Ken Goldstein, MPPA

Ken Goldstein has been working in nonprofits and local government agencies from Santa Cruz, to Sacramento, and back to Silicon Valley, since 1989. He's been staff, volunteer, board member, executive director, and, since 2003, a consultant to local nonprofit organizations. For more on Ken's background, click here. If you are interested in retaining Ken's services, you may contact him at ken at

Thursday, March 30, 2006

Online Applications Vs. Paper

Today I was working on an LOI for a client to the David B. Gold Foundation, who have initiated a very nice online submission system. Several foundations have gone this route lately so I thought I'd take a moment to discuss online grant applications.

Drawbacks: I do tend to be a bit of a control freak. When I am preparing a proposal, I like to make sure everything is perfect, from the choice of fonts to the quality of the paper. Yes, the words I put down are the most important thing, but the presentation of those words is also critical.

With the online systems I loose a bit of that control. Any bolding or italics I might have used are lost into a mass of plain text. This means re-thinking how I do headings and how I draw emphasis to certain points.

Benefits: In addition to control, I love immediacy. That I can click the "submit" button and have a confirmation email moments later thrills me. I hate waiting and wondering if my proposal is being mangled or lost in the Post Office. I also like saving on paper.

There is also a benefit to a more level playing field. True, I lost some of my layout control, but so did everybody else. We are all being presented to the foundation in the same font, in the same format, and with all the same information required.

Online forms also don't allow anybody to cheat by playing with the margins or font size; if the form has a limit of 300 words per answer, that's it - anything else is chopped off. This benefits those who plan ahead (as I do).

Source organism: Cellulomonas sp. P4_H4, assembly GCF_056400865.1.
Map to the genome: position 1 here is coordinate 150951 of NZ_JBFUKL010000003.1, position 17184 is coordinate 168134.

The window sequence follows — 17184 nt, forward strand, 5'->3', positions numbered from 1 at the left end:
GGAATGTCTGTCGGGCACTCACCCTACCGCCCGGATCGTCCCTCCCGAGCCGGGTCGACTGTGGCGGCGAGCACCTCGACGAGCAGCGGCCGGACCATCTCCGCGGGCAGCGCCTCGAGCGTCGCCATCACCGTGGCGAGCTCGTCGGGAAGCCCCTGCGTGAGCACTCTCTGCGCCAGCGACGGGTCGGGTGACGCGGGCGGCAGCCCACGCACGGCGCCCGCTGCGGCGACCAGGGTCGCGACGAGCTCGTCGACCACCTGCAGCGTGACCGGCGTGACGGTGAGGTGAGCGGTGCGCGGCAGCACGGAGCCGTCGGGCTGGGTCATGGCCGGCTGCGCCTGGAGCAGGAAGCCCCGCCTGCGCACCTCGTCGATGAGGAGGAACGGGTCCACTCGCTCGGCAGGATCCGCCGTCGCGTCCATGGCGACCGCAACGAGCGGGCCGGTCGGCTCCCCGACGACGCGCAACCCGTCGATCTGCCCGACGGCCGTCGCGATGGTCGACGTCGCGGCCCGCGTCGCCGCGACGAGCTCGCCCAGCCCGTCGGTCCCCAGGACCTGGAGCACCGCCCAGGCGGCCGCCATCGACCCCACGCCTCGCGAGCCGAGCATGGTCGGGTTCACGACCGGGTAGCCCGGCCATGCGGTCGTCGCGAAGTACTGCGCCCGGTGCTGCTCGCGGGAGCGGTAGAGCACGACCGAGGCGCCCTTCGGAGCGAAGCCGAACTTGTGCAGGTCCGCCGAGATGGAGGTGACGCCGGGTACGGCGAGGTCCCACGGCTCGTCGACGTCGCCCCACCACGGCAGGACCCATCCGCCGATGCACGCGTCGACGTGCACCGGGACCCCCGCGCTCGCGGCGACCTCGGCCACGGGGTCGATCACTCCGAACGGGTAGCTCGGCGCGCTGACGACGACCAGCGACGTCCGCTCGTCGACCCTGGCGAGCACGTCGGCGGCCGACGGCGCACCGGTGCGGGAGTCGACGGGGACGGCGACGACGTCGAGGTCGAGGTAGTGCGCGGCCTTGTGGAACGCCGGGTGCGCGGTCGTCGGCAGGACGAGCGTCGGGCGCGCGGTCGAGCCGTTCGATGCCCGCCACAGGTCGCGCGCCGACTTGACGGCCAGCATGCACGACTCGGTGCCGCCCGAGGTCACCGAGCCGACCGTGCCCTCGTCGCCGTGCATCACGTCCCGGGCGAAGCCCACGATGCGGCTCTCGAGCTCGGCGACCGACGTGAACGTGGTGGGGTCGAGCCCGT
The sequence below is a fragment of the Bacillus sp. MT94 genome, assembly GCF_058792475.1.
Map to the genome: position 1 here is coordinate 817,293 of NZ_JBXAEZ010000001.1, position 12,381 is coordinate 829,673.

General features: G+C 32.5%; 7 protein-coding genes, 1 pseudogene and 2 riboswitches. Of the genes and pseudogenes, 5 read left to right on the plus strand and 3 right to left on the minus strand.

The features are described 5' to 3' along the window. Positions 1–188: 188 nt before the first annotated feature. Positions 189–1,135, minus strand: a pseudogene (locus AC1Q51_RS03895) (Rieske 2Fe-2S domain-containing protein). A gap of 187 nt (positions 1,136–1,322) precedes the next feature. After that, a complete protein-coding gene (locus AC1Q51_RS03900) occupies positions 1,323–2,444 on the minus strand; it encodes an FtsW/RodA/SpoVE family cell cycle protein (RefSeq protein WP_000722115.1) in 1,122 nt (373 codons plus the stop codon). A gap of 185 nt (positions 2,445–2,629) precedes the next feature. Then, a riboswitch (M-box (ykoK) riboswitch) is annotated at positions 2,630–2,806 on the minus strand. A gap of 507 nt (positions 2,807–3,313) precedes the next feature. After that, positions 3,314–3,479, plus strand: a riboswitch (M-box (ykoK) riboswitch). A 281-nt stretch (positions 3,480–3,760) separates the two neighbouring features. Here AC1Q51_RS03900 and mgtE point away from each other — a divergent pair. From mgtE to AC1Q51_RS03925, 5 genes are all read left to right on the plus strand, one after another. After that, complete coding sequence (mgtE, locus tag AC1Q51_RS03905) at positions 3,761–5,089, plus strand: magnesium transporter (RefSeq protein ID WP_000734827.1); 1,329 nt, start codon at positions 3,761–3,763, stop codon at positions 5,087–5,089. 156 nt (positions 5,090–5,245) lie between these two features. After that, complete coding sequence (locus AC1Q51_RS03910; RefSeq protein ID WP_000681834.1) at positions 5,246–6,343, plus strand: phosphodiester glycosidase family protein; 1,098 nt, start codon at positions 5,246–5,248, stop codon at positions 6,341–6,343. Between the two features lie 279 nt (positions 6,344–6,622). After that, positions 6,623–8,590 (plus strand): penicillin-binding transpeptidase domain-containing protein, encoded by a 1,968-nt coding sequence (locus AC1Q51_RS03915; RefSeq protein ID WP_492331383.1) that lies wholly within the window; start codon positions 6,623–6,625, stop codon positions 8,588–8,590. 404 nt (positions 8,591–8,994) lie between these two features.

Tips: Never, and I mean Never! type directly into an online form. Copy the form and all guidelines into a Word document, and compose your proposal there. Online submission does not release you from all the other rules of good proposal writing. Use your spell-check, print it out and have others proofread it, and make sure you adhere to any word count or space limits.

Also, when you save that Word document, choose the "save as plain text" option. This will remind you to keep the formatting simple (no bolds, italics, or underlines). Additionally, Word automatically does "smart quotes" (or "curly" quotation marks) and other special characters that don't translate well into web forms. Saving your document as plain text ensure that what you see is what the foundation will see.

Finally, once you and everybody else has approved the proposal, you can go back to the foundation's web site and copy your proposal into their form, question by question. Read it once more on their site before clicking submit to make sure it's all there and in the right spaces. Only then can you click the "submit" button.

Then, it's just wait for that funding notice...

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